Polybutester (Novafil®)

  • A monofilament with good handling and excellent elasticity. It responds well to tissue oedema, and is also suited to subcuticular running sutures.

Polypropylene (Prolene®, Surgilene®, Surgipro®)

  • A monofilament polymer with a very low coefficient of friction making it the suture of choice for running subcuticular stitches. It has good plasticity but limited elasticity, poor knot security, and it is relatively expensive. Favoured by some for facial repairs.

Silk (Dysilk®)

  • Braided natural protein with unsurpassed handling, knot security, and pliability (making it ideal for mucosal surfaces and intertriginous areas) but limited by its low tensile strength, and high coefficient of friction, capillarity, and tissue reactivity.

Polyester (Dacron®, Mersilene®, Ethibond®)

  • Braided multifilament suture with high strength, good handling, and low tissue reactivity. Ethibond is coated and has a low coefficient of friction. Pliability makes these excellent for mucosal surfaces without the reactivity of silk.
selecting the gauge
Selecting the Gauge

Selection of the gauge depends on the strength of the repair required, the number of sutures to be used, the type of material used and the cosmetic requirements of the wound. In practice, the selection depends on experience of the surgeon and his knowledge of the material. The gauging may seem confusing to the novice. Long before current suture materials were available, the finest thread was a 1 gauge with thicker threads being given a higher number depending on diameter. When a thread of smaller diameter than a 1 gauge was made, it was named a 0 gauge (1/0). Subsequent smaller threads were termed 00 gauge (2/0), 000 gauge (3/0), etc as the diameter decreased to the point where sutures of a 11/0 gauge are now used in microsurgery to join blood vessels less than a millimeter in diameter.


When we suture a wound on the face, we would look to using a very fine material with multiple sutures closely placed to obtain the best cosmetic result, for example a 6/0 monofilament nonabsorbable suture like Nylon. Closure of the abdominal wall following laparotomy requires a strong suture such as a 0 gauge monofilarnent. A tendon repair would require a small diameter suture with an inherently strong nonabsorbable material such as a polyester (3/0 Ticron).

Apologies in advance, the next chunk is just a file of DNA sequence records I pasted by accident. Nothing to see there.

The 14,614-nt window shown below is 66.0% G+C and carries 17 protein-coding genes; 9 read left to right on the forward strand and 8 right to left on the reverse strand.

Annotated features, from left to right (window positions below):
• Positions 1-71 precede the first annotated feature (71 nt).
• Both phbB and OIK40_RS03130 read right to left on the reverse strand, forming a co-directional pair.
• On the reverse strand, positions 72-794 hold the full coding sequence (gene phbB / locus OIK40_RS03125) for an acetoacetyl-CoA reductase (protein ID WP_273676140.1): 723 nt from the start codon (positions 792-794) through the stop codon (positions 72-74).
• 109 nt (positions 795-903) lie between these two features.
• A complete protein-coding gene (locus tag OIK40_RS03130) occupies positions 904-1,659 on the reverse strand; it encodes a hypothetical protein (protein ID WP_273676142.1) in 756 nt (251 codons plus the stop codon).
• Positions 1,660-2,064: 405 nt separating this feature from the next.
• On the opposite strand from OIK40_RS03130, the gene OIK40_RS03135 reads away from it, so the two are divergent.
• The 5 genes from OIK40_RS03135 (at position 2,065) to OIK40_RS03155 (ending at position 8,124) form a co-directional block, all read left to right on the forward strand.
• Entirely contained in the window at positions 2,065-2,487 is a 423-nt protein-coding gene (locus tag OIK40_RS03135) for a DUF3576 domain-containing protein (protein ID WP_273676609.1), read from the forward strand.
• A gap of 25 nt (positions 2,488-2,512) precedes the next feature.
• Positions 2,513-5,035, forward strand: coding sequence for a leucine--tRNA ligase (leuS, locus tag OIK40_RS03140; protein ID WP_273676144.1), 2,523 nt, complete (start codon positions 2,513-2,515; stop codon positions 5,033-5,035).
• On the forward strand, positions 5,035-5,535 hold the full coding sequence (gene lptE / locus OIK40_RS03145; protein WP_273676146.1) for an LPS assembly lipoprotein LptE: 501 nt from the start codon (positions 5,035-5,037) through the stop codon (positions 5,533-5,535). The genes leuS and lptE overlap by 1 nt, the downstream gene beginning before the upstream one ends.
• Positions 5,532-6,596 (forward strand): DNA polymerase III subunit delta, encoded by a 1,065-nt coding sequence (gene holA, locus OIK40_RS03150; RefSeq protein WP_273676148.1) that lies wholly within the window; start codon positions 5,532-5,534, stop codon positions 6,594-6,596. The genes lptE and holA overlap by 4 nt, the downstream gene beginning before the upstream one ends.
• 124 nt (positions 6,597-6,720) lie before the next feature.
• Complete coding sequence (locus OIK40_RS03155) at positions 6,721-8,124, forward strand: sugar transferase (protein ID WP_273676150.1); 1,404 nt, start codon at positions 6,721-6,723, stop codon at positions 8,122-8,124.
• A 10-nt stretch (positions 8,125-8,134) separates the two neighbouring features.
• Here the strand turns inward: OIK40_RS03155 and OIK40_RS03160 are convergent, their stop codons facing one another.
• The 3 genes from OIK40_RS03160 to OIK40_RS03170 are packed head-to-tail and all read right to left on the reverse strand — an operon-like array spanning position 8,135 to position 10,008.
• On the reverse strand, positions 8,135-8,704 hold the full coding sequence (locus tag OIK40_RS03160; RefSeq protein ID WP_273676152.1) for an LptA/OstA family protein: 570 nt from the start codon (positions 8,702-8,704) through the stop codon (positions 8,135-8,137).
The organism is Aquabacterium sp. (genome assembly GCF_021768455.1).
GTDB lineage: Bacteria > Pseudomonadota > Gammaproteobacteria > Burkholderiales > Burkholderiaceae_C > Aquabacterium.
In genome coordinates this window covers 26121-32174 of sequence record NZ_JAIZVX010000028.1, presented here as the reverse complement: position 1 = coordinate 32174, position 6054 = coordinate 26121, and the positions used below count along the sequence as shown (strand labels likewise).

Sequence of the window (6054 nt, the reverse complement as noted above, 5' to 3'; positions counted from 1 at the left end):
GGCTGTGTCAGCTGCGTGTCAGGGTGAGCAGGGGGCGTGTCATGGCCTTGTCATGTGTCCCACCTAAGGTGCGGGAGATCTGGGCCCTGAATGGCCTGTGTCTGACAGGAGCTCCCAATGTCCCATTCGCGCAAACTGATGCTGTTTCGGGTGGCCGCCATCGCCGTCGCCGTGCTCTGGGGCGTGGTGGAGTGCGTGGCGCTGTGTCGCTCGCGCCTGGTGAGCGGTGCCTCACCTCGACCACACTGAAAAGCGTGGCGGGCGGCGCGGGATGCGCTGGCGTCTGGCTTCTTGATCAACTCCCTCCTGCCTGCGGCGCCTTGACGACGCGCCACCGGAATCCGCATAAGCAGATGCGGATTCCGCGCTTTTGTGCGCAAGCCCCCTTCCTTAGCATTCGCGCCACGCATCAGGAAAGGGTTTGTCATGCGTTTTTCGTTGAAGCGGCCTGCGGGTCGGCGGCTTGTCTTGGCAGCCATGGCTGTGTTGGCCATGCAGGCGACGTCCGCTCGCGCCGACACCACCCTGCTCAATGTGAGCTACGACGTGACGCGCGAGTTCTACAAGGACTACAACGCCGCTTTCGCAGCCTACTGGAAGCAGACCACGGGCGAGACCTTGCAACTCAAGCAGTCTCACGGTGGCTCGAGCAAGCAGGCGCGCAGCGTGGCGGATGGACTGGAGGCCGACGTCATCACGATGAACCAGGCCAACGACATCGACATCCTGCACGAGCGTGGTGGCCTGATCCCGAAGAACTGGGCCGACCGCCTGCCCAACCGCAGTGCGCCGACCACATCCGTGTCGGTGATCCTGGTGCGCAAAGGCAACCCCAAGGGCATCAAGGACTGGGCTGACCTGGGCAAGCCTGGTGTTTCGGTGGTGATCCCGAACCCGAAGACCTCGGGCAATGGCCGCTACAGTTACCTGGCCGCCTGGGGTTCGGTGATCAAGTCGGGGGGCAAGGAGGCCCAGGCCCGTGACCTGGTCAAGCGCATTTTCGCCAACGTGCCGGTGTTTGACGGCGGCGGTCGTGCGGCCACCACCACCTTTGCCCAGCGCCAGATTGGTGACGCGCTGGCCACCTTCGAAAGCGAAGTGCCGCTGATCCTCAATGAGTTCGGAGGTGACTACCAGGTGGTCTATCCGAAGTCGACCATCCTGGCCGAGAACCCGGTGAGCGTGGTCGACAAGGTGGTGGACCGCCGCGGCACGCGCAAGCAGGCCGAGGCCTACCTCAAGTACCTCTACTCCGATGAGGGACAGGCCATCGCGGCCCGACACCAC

needle characteristics
Needle Characteristics

There are 5 factors which we take into account when we select an appropriate needle.

  • Method of Use: The needle can either be hand-held or instrument held.
  • Shape of the Needle: The needle can either be straight or curved
  • Length of the Needle: Needle length ranges from 2 to 60 mm.
  • Tissue Penetration Characteristics: The tip of the needle can be either a round bodied for passing through soft tissues such as fat or muscle or a cutting point for penetration of tougher tissues such as skin.
  • Attachment of Suture to Needle: The material can either be threaded through the eye of the needle or could be swaged into the end of a needle.
suture needles types
Suture needles types
  • straight needles
  • curved needles
    • Round needles
    • Cutting needles
techniques of suturing
Techniques of Suturing

The aims of repairing a skin wound is to end up with a fine linear scar situated in a natural skin crease line without evidence of suture marks. The final appearance of a scar depends on the use of atraumatie technique, scar placement, the age of the patient, the region of the body, the skin type and complicating factors such as infection. The principals of repair of wounds are as follows:

  • Adequate debridement (removal of dead, contaminated tissues and foreign bodies)
  • Atraumatic technique (gentle handling of tissues preventing inadvertent crushing of wound edges and desiccation)
  • Haemostasis
  • Closure of the wound in layers under minimal tension (“appose don’t nccrose”) using fine, high quality instruments
  • Early removal of sutures to prevent marks
suturing techniques
Suturing Techniques
  • Interrupted Pattern
  • Continuous Pattern
dressing of the wound
Dressing of the Wound

Do not underestimate the importance of a good, neat dressing on the wound as patients will judge your work partly on the only bit they can initially see, the dressing! Poor dressings look sloppy and are a reflection of your work and lack of attention to detail. The aims of a dressing are as follows:

  • Occlusion of dirt, bacteria and inquisitive fingers
  • Absorption of blood and exudate
  • Wound immobilisation and pain relief
  • Pressure application
  • Medication carrier such as antibiotics and antiseptics
  • Aesthetic wound covering
suture removal
Suture Removal

Time frame for removing sutures:

Average time frame is 7-10 days

FACE: 4-5 days

BODY & SCALP: 7 days


Any suture with pus or signs of infections should be removed immediately.

  • Clean with hydrogen peroxide to remove any crusting or dried blood
  • Using the tweezers, grasp the knot and snip the suture below the knot, close to the skin
  • Pull the suture line through the tissue- in the direction that keeps the wound closed - and place on a 4x4

Once all sutures have been removed, count the sutures

The number of sutures needs to match the number indicated in the patient's health record

preparing by
Preparing by :

Samah El-khakdi

Eman Sada

Doaa abu khadaije